Capital Adequacy & Provisions : APRA & IFRS

How does the APRA approach to IFRS differ to that adopted by the Irish regulator?

I understand APRA have their own reporting standards which the banks must adhere to.

These is separate to their financial accounts and do not conform to IFRS because APRA believe IFRS is inadequate for monitoring capital adequacy.

theaustralian.news.com.au/bu … 43,00.html
apra.gov.au/media-releases/06_30.cfm
apra.gov.au/Media-Releases/06_20.cfm

4 months later and the Indo is cottoning on.

independent.ie/business/iris … 24457.html

In boom times would building up additional or ‘excessive’ reserves for loss provisions have been seen as profit-making banks trying to avoid tax on these profits?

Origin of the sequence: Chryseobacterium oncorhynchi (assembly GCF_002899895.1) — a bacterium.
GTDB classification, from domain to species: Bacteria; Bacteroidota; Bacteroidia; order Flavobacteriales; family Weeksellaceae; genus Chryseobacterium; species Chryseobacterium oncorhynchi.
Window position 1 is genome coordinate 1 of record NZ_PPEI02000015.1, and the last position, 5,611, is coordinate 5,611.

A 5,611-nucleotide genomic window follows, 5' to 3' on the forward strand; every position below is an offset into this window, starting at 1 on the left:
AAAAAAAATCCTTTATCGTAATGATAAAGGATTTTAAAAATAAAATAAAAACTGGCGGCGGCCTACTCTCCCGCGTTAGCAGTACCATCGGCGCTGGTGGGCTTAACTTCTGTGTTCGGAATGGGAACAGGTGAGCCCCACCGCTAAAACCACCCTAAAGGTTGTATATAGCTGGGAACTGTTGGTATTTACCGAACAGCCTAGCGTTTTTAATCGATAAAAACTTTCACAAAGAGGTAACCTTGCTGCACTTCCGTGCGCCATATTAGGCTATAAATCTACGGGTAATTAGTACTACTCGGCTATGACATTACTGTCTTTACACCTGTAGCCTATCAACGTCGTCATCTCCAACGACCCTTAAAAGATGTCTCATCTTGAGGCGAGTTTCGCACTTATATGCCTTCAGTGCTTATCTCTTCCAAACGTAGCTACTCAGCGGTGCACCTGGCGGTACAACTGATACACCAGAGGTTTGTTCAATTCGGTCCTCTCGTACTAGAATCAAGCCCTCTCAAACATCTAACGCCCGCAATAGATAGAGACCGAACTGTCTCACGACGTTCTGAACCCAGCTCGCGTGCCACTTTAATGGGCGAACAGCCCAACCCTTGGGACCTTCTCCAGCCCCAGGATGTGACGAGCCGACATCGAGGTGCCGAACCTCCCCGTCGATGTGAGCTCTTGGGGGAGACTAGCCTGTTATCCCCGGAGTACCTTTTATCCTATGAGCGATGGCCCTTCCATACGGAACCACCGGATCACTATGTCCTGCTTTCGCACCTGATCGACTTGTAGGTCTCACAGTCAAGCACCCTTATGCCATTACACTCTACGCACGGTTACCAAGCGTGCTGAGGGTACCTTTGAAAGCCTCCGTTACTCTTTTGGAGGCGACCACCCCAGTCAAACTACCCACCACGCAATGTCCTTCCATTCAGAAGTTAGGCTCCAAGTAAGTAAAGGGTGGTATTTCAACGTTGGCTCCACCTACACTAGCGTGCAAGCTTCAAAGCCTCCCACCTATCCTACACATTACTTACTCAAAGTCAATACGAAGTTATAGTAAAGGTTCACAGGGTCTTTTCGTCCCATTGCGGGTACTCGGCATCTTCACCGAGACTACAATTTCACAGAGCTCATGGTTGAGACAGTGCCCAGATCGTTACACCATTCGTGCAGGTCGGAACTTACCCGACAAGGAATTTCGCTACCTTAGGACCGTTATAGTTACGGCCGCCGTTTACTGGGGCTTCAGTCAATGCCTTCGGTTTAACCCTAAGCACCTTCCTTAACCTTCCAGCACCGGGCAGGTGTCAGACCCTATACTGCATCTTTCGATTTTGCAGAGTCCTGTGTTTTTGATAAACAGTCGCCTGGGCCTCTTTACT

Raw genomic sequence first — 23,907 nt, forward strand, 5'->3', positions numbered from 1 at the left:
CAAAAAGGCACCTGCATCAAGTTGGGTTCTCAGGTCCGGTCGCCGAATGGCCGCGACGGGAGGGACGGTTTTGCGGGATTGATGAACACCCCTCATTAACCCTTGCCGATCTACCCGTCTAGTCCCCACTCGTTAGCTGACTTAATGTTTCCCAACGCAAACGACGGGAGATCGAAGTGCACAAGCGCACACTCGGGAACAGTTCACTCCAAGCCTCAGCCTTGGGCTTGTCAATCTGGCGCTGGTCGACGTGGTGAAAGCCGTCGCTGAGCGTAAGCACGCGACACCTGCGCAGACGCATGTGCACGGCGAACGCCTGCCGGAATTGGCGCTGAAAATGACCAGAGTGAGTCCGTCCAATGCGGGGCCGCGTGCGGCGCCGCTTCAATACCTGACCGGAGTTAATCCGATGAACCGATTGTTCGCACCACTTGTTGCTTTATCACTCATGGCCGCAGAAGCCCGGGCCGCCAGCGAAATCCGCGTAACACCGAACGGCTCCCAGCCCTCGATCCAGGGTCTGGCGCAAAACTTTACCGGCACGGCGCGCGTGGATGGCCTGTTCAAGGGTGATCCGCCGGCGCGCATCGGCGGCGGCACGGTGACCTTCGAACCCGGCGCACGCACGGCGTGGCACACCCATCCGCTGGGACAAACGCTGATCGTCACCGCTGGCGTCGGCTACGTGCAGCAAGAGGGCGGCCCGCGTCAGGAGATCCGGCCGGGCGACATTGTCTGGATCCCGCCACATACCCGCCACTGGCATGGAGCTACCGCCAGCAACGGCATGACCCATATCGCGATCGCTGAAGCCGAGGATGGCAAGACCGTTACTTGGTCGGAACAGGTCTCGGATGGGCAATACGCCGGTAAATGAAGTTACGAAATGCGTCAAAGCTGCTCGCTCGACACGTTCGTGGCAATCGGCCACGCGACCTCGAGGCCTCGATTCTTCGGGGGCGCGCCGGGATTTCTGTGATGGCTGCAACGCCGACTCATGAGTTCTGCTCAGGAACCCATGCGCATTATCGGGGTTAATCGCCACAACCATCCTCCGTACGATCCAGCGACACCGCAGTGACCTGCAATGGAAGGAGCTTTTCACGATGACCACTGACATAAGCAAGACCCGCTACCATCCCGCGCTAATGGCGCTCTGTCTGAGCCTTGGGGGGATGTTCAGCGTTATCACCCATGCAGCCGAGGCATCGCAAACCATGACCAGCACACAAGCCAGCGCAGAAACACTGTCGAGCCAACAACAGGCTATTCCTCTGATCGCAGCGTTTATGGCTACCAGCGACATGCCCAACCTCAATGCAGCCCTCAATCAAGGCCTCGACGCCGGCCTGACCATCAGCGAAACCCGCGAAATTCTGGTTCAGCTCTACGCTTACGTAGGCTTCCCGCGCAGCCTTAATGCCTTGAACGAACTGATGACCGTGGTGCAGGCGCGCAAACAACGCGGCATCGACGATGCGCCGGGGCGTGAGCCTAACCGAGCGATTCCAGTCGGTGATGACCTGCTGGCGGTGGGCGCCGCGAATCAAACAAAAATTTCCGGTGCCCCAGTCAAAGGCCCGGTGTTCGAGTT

Just a thought that crossed my mind a while back after I heard there were restrictions on loss provisions…

I’m not sure what the espoused reasons for the IFRS treatment of provisions were but the practical implications were that the banks could lend out more money while remaining compliant. That’s why countries like Australia and Spain implemented their own controls and ignored the IFRS treatment.

This IAS treatment was discussed in it’s non watered down format in 2001/2 when the Japanese situation was still fresh in the memory. It was a dumb ass proposal then, and it’s even more so now as law. It won’t last the next decade.

If it was handled properly or left the way it was, it could and should have brought the inherent banking problems forward at least 18 months or 2 years, into 2005/06. But then if this played out the big 4/5/6 wouldn’t make so much out of Nama/APS… 8-